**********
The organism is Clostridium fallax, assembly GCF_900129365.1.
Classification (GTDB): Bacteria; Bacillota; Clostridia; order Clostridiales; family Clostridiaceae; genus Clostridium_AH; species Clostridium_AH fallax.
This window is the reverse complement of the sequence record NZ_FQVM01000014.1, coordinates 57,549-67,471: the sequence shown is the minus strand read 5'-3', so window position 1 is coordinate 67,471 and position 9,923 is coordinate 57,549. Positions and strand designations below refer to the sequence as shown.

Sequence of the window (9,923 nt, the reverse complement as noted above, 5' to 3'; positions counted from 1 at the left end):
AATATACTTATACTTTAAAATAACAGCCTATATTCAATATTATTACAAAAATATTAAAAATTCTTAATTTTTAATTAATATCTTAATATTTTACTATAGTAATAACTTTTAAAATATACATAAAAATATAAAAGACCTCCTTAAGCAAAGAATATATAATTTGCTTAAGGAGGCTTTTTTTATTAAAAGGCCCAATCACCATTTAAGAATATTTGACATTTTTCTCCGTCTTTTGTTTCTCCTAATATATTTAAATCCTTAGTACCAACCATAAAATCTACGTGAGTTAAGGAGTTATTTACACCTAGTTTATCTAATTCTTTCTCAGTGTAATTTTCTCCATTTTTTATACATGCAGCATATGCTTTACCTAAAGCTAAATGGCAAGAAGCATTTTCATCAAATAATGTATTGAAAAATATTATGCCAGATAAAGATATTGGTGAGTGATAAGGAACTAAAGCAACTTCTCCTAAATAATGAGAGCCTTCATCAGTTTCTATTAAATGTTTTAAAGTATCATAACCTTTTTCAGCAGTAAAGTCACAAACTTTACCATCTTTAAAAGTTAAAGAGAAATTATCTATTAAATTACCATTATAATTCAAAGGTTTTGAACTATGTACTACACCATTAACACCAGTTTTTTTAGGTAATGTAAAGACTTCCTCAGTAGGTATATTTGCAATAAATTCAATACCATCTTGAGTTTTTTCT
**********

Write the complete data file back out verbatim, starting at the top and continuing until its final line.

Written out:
The organism is Clostridium fallax, assembly GCF_900129365.1.
Classification (GTDB): Bacteria; Bacillota; Clostridia; order Clostridiales; family Clostridiaceae; genus Clostridium_AH; species Clostridium_AH fallax.
This window is the reverse complement of the sequence record NZ_FQVM01000014.1, coordinates 57,549-67,471: the sequence shown is the minus strand read 5'-3', so window position 1 is coordinate 67,471 and position 9,923 is coordinate 57,549. Positions and strand designations below refer to the sequence as shown.

Sequence of the window (9,923 nt, the reverse complement as noted above, 5' to 3'; positions counted from 1 at the left end):
AATATACTTATACTTTAAAATAACAGCCTATATTCAATATTATTACAAAAATATTAAAAATTCTTAATTTTTAATTAATATCTTAATATTTTACTATAGTAATAACTTTTAAAATATACATAAAAATATAAAAGACCTCCTTAAGCAAAGAATATATAATTTGCTTAAGGAGGCTTTTTTTATTAAAAGGCCCAATCACCATTTAAGAATATTTGACATTTTTCTCCGTCTTTTGTTTCTCCTAATATATTTAAATCCTTAGTACCAACCATAAAATCTACGTGAGTTAAGGAGTTATTTACACCTAGTTTATCTAATTCTTTCTCAGTGTAATTTTCTCCATTTTTTATACATGCAGCATATGCTTTACCTAAAGCTAAATGGCAAGAAGCATTTTCATCAAATAATGTATTGAAAAATATTATGCCAGATAAAGATATTGGTGAGTGATAAGGAACTAAAGCAACTTCTCCTAAATAATGAGAGCCTTCATCAGTTTCTATTAAATGTTTTAAAGTATCATAACCTTTTTCAGCAGTAAAGTCACAAACTTTACCATCTTTAAAAGTTAAAGAGAAATTATCTATTAAATTACCATTATAATTCAAAGGTTTTGAACTATGTACTACACCATTAACACCAGTTTTTTTAGGTAATGTAAAGACTTCCTCAGTAGGTATATTTGCAATAAATTCAATACCATCTTGAGTTTTTTCT